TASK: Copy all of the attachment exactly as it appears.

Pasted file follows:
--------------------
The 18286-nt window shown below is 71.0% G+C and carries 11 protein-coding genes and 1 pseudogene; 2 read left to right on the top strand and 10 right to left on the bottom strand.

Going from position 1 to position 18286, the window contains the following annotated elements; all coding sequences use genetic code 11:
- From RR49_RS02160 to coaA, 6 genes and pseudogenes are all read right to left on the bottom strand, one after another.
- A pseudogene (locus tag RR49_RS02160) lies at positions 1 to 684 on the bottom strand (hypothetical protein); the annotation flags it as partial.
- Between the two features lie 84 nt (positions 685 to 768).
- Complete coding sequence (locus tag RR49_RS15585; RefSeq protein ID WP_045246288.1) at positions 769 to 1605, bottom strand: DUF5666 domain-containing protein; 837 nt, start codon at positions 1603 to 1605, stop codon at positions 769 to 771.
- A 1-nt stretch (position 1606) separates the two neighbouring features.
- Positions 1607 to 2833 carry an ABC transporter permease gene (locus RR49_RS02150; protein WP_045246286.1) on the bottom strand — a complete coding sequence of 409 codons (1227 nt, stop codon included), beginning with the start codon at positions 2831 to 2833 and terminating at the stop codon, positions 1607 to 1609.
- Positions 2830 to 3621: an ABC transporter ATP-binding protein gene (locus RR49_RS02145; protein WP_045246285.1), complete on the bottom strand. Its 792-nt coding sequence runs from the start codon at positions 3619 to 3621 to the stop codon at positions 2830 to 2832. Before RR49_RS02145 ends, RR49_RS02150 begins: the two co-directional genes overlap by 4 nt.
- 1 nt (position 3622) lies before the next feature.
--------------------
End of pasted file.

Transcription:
The 18286-nt window shown below is 71.0% G+C and carries 11 protein-coding genes and 1 pseudogene; 2 read left to right on the top strand and 10 right to left on the bottom strand.

Going from position 1 to position 18286, the window contains the following annotated elements; all coding sequences use genetic code 11:
- From RR49_RS02160 to coaA, 6 genes and pseudogenes are all read right to left on the bottom strand, one after another.
- A pseudogene (locus tag RR49_RS02160) lies at positions 1 to 684 on the bottom strand (hypothetical protein); the annotation flags it as partial.
- Between the two features lie 84 nt (positions 685 to 768).
- Complete coding sequence (locus tag RR49_RS15585; RefSeq protein ID WP_045246288.1) at positions 769 to 1605, bottom strand: DUF5666 domain-containing protein; 837 nt, start codon at positions 1603 to 1605, stop codon at positions 769 to 771.
- A 1-nt stretch (position 1606) separates the two neighbouring features.
- Positions 1607 to 2833 carry an ABC transporter permease gene (locus RR49_RS02150; protein WP_045246286.1) on the bottom strand — a complete coding sequence of 409 codons (1227 nt, stop codon included), beginning with the start codon at positions 2831 to 2833 and terminating at the stop codon, positions 1607 to 1609.
- Positions 2830 to 3621: an ABC transporter ATP-binding protein gene (locus RR49_RS02145; protein WP_045246285.1), complete on the bottom strand. Its 792-nt coding sequence runs from the start codon at positions 3619 to 3621 to the stop codon at positions 2830 to 2832. Before RR49_RS02145 ends, RR49_RS02150 begins: the two co-directional genes overlap by 4 nt.
- 1 nt (position 3622) lies before the next feature.